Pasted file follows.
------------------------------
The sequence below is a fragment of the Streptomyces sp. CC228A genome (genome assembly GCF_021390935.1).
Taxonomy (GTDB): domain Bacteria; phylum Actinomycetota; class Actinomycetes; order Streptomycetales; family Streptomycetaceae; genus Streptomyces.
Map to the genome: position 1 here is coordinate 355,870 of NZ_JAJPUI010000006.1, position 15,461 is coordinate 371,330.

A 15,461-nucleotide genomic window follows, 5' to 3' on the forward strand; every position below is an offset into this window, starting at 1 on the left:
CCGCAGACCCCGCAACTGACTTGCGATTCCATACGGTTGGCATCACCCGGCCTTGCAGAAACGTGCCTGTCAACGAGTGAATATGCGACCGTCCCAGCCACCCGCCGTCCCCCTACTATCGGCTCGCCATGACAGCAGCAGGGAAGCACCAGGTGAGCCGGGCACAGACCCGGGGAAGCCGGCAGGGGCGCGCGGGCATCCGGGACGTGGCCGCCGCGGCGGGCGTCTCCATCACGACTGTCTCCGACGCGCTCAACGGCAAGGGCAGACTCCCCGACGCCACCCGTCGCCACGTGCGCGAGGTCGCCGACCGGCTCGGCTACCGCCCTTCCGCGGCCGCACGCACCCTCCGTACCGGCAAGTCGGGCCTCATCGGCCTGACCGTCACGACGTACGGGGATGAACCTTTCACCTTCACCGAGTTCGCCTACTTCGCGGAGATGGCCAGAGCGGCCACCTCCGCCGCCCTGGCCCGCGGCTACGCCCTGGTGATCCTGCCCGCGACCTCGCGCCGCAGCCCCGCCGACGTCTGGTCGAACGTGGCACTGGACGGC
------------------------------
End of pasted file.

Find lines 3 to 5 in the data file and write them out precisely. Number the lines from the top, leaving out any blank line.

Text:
Map to the genome: position 1 here is coordinate 355,870 of NZ_JAJPUI010000006.1, position 15,461 is coordinate 371,330.

A 15,461-nucleotide genomic window follows, 5' to 3' on the forward strand; every position below is an offset into this window, starting at 1 on the left:
CCGCAGACCCCGCAACTGACTTGCGATTCCATACGGTTGGCATCACCCGGCCTTGCAGAAACGTGCCTGTCAACGAGTGAATATGCGACCGTCCCAGCCACCCGCCGTCCCCCTACTATCGGCTCGCCATGACAGCAGCAGGGAAGCACCAGGTGAGCCGGGCACAGACCCGGGGAAGCCGGCAGGGGCGCGCGGGCATCCGGGACGTGGCCGCCGCGGCGGGCGTCTCCATCACGACTGTCTCCGACGCGCTCAACGGCAAGGGCAGACTCCCCGACGCCACCCGTCGCCACGTGCGCGAGGTCGCCGACCGGCTCGGCTACCGCCCTTCCGCGGCCGCACGCACCCTCCGTACCGGCAAGTCGGGCCTCATCGGCCTGACCGTCACGACGTACGGGGATGAACCTTTCACCTTCACCGAGTTCGCCTACTTCGCGGAGATGGCCAGAGCGGCCACCTCCGCCGCCCTGGCCCGCGGCTACGCCCTGGTGATCCTGCCCGCGACCTCGCGCCGCAGCCCCGCCGACGTCTGGTCGAACGTGGCACTGGACGGC